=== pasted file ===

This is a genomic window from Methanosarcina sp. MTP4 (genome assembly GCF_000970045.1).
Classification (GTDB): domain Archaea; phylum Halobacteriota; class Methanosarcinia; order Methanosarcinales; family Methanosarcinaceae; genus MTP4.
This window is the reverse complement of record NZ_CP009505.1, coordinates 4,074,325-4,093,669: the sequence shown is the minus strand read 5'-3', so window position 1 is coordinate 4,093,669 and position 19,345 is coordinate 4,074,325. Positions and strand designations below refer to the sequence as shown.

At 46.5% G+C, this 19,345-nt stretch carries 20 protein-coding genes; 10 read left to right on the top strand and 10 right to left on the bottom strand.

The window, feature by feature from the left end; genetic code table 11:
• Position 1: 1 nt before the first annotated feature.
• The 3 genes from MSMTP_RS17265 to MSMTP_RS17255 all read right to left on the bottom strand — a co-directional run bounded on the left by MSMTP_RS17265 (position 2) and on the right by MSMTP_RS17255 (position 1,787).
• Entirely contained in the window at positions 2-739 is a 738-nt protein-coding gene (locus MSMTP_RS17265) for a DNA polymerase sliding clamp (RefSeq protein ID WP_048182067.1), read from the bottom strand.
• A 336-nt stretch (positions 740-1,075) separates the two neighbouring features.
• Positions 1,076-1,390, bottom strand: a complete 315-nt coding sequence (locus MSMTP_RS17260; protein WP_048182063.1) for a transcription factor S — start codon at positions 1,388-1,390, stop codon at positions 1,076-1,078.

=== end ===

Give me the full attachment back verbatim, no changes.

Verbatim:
This is a genomic window from Methanosarcina sp. MTP4 (genome assembly GCF_000970045.1).
Classification (GTDB): domain Archaea; phylum Halobacteriota; class Methanosarcinia; order Methanosarcinales; family Methanosarcinaceae; genus MTP4.
This window is the reverse complement of record NZ_CP009505.1, coordinates 4,074,325-4,093,669: the sequence shown is the minus strand read 5'-3', so window position 1 is coordinate 4,093,669 and position 19,345 is coordinate 4,074,325. Positions and strand designations below refer to the sequence as shown.

At 46.5% G+C, this 19,345-nt stretch carries 20 protein-coding genes; 10 read left to right on the top strand and 10 right to left on the bottom strand.

The window, feature by feature from the left end; genetic code table 11:
• Position 1: 1 nt before the first annotated feature.
• The 3 genes from MSMTP_RS17265 to MSMTP_RS17255 all read right to left on the bottom strand — a co-directional run bounded on the left by MSMTP_RS17265 (position 2) and on the right by MSMTP_RS17255 (position 1,787).
• Entirely contained in the window at positions 2-739 is a 738-nt protein-coding gene (locus MSMTP_RS17265) for a DNA polymerase sliding clamp (RefSeq protein ID WP_048182067.1), read from the bottom strand.
• A 336-nt stretch (positions 740-1,075) separates the two neighbouring features.
• Positions 1,076-1,390, bottom strand: a complete 315-nt coding sequence (locus MSMTP_RS17260; protein WP_048182063.1) for a transcription factor S — start codon at positions 1,388-1,390, stop codon at positions 1,076-1,078.